"Peace talks" didn't exist. Civil War soldiers weren't named Kevin. There's a lot to learn from the subtle anachronisms of Tony Kushner's Oscar-nominated script.
Audiences and critics have lauded the Lincoln, which this morning received an impressive 12 Oscar nominations, for its dedication to accuracy. From Abraham Lincoln's high voice to Thaddeus Stevens's black mistress, Steven Spielberg's movie shows a commitment to reproducing some of the less-known aspects of the past.
But when playwright Tony Kushner said in an interview with NPR that he checked every word in his script that sounded out of place, it piqued my curiosity. As a historian working with huge textual databases, I've noticed that even the historians, linguists, and writers most invested in the past can be blind to the many ways language gradually changes over time. Last spring, I wrote an article for The Atlantic about the many minor anachronisms in Mad Men. Given that Lincoln is set a full century earlier, I was pretty confident there was no way Kushner could have succeeded. Lincoln must be full of mistakes. Not that that would necessarily be a bad thing. Kushner is a master of the English language, and Spielberg has been forthright about both striving for accuracy and his studious departures from slavish reproduction. Unlike some other historical dramas, like Django Unchained or Hyde Park on Hudson, Lincoln seems to really care about giving its audience an authentic picture of the past. If we want to know to know what the limits of historical accuracy are, there's no better place to look than Lincoln.
I'm not the first to look at the historical accuracy of Lincoln's language. But by using massive databases of digital texts—in particular, the Ngrams corpus that Google created in collaboration with the Cultural Observatory at Harvard, where I have a fellowship—I can do it very comprehensively. Kushner relied on his ears to know when to look up a particular word. I lack that sensitivity, so instead I have a computer program that can tackle the problem more crudely: It simply checks every single word and phrase of up to three words (in Lincoln, there are 15,000 of them) to flag places where the script seems to be departing from language published in books. This "anachronism machine" produces dozens of potential leads I can track down in dictionaries, old newspapers, and other sources.Using computers for tasks like this is useful because it gives a completely different perspective. The statistics can help uncover shifts in American language and culture over the last century and a half that no one has noticed—although we still have to decide what they mean.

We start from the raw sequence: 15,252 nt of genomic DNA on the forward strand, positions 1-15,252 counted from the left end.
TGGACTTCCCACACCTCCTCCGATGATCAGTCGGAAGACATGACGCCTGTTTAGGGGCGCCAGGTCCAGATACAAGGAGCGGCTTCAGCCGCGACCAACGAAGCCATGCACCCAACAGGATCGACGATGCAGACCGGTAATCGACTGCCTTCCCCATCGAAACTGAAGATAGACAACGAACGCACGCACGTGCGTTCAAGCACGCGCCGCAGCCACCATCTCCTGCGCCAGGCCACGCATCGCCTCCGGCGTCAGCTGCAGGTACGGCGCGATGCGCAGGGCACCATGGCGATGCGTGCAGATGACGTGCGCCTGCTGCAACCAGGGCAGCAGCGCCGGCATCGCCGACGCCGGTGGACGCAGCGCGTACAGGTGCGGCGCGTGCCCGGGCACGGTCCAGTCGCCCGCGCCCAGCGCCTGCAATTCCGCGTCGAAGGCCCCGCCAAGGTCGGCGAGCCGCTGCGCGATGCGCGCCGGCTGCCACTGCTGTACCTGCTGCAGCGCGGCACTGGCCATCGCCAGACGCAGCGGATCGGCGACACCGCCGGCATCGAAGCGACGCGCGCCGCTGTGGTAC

It turns out Kushner didn't reach for that OED as much as he could have. Mary Todd complains about Thaddeus Stevens's "prosecutorial" interest in her accounts, but the word wasn't used at all until 1934, and not widely until Watergate. As others have noted, everyone said "sneaked," not "snuck," until the 20th century, and the "barrage" of artillery Edwin Stanton plans for Wilmington only entered English around 1900. And the "bipartisanship" at the heart of the movie's narrative? The dictionary says the term only entered the language in 1909, although I've found a few occurrences from the 1890s.
What's really interesting about having scores of errors is that they let us see what kinds of mistakes a historical drama makes. Many are of the sort that only linguists would find interesting: extremely rare noun forms for verbs ("abstention" and "frustrating") or verbal forms of nouns (railroads "switch" in the 1860s, but not much else does), and several misused prepositions (changes to instead of changes in, support for instead of support to, and so forth).
But other anachronisms can remind us how diverse the sources of modern English are. When Congressman Ashley frets that the amendment is "absolutely guaranteed" to lose, he's speaking in the language of late 19th-century newspaper advertisements, not mid-century politics. Every war seems to create hundreds of new words, and Kushner can't avoid them: Two different characters talk about "signing up" for the army, which comes into the vocabulary during World War I. Before the Boer war, Mary Todd would almost certainly have worried about sharpshooters, not about "snipers." Even events "overseas" (another Mary Todd anachronism) shift the vocabulary of the everyday. I was surprised when the program tagged a soldier named "Kevin" as extremely unlikely, but sure enough, the Draft Registration records from 1863-65 show only a single "Kevin" pulled into the entire Union army, compared to many thousands of "Georges" and "Michaels." According to the Social Security Administration, it wasn't until 1912—seven years after Sinn Fein was founded, when trends in Irish nationalism could spread to the United States—that more than five American families a year named a child after Saint Cóemgen.
No one will be surprised that swears and slang have shifted. Even aside from four-letter words, which are extremely hard to track through print, milder curses like "get the hell out" and "Jeez" are almost certainly out of place. There shouldn't be three characters who say "Yeah" (which most dictionaries don't have until 1905), for example. A more surprising counterpart, though, is that the language of politeness has changed in ways that we tend not to notice; a frequent category of errors in the script, apparently, are pat phrases like "Nice to meet you," "Could you please," and "Good to see you." Same goes for priggish language: Almost no printed books use George Pendleton's phrase "highly unusual" until 1900 or so.